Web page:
Shalom, shalom; peace peace in the name of Yeshua. This is Crystal Sharpe and welcome to the Ancient Scrolls program. (December 29, 2019)
The Christmas season is over and the new year 2020 is just three days away. So we are year closer to the return of Yeshua. Come quickly, Lord Yeshua!
Let’s get started:
Shema: Shema O Israel, the Lord God, the Lord is One.
The earth is the Lord’s and the fullness thereof; the world and those who dwell therein.
We bless You. You are the King of the Universe. You are King over heaven and earth. I ask You to cleanse us from all unrighteousness so that our prayers will be effective against the kingdom of darkness. We pray Your righteousness and justice will prevail over the demonic realm. We pray to hear Your voice in our spirits. In Yeshua’s name. Amen.
Last program I began speaking on when Yeshua may have been born. No one seems to know with certainty. Mostly what we have is circumstantial evidence that point to His birth at any of the Lord’s feast in Leviticus 23.
What I teach will be circumstantial as well. I do know the Lord’s feasts were put into place to be fulfilled by Yeshua. The Father required the males of Israel to attend three of His feasts yearly: Passover, Shavuot, and Tabernacles. Passover, the death of Yeshua, Shavuot, the pouring out of the Holy Spirit and Tabernacles—unfulfilled; but will be fulfilled at the return of Yeshua and He sets up His kingdom.
Yeshua was sacrificed at Passover and so it would reason that His birth would also fulfill a feast of the LORD. It is not just unlikely, but highly unlikely that Yeshua would fulfill a pagan feast of the winter solstice December 25th.
The other thing, some make the case that Yeshua was born at Migdal Eder, which means Tower of the Flock. This is located in the area outside of Bethlehem somewhere in the vicinity of Rachel’s grave. Jacob, his wives, concubines, his eleven sons and servants were going south from Beth-El when Rachel came into hard labor. She delivered a son and named him Ben-Oni: Son of Sorrow. Jacob changed his name to Benjamin which means Son of My Right Hand. Both of these are descriptive of Yeshua that He was a Man of Sorrow. He was greatly afflicted by His creation. He also possesses the royal title of Son of My Right Hand, indicating the strength, and authority of His Father.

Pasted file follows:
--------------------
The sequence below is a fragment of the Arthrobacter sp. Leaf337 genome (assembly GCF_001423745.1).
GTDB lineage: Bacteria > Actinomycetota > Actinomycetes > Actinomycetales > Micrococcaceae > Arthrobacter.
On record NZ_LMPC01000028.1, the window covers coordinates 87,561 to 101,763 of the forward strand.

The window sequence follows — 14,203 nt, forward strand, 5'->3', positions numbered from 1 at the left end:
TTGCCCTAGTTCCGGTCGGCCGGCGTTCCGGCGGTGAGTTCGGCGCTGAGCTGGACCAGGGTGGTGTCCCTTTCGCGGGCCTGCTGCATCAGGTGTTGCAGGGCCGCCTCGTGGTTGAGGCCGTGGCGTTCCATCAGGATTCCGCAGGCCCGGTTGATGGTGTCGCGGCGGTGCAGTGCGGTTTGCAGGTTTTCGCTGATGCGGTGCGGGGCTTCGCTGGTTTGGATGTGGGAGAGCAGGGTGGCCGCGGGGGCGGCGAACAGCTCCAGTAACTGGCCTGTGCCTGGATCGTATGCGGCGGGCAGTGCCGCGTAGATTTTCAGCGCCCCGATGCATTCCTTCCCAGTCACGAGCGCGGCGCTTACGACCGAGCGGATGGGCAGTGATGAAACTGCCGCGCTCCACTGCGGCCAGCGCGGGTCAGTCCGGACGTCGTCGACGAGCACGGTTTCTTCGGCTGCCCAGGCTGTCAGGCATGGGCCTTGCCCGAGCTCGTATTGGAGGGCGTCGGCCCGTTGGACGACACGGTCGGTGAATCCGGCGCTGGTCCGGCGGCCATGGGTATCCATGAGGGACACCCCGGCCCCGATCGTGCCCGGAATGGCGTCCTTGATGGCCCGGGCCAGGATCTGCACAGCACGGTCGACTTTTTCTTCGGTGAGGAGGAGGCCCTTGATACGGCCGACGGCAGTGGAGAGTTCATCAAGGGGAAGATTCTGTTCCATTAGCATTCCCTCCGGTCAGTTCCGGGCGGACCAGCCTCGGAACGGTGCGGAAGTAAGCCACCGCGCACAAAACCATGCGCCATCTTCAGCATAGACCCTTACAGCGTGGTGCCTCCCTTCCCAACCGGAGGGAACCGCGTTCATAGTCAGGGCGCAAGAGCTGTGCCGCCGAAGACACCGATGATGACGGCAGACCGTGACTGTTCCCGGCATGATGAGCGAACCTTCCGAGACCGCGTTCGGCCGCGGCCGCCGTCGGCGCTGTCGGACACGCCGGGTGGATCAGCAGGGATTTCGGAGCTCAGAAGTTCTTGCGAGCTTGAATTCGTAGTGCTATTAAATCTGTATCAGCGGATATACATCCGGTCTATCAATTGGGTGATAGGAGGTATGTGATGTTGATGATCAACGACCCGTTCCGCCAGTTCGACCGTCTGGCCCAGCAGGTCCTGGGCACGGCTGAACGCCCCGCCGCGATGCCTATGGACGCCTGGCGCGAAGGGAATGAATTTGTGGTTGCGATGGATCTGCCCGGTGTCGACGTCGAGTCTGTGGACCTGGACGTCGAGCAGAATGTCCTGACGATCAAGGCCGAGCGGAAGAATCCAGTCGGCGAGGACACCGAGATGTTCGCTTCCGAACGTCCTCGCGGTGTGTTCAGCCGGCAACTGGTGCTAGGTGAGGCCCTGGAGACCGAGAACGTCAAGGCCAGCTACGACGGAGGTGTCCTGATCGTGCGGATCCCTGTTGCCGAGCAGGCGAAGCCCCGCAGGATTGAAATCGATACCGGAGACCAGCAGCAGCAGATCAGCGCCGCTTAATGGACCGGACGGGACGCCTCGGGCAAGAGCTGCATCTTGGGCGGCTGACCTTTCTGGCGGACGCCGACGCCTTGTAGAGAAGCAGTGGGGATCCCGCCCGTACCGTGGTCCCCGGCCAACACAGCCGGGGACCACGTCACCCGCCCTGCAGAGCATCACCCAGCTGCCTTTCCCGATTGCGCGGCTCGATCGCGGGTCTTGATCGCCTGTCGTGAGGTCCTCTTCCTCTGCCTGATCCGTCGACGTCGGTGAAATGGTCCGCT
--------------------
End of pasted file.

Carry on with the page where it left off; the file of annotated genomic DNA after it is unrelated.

I Samuel 10:2 gives us a record of Rachel’s grave. The prophet Samuel has anointed Saul to be king. He speaks to Saul that his father’s donkeys are at Rachel’s tomb. When you have departed from me today, you will find two men by Rachel’s tomb in the territory of Benjamin at Zelzah; and they will say to you: The donkeys which you went to look for have been found.
zel’-za (tseltsach; hallomenous megala): A place where Samuel told Saul he would meet two men with news that the asses were found. Its position is defined as “by Rachel’s sepulchre, in the border of Benjamin” (1 Samuel 10:2). It has been thought that the place of meeting was sufficiently indicated without the word betseltsach, which is translated “at Zelzah,” and that this cannot therefore be a place-name. The Septuagint has “leaping mightily” or “in great haste” (Ewald) points to a different text. Whether the Greek can be so translated is also a question, as megala does not elsewhere occur as an adverb. Some corruption of the text is probable. The border of Benjamin may be roughly determined, but the tomb of Rachel is now unknown. No name like Zelzah has been recovered in the district. Smith (“Samuel,” ICC, at the place) suggests that we should read “Zela” for “Zelzah” (tsela`, for tseltsach).
ZEL’ZAH, this place has been supposed to be identified with the village of Beit Jala, 3 ms. s.w. of Jerusalem. 1 Sam. 10:2.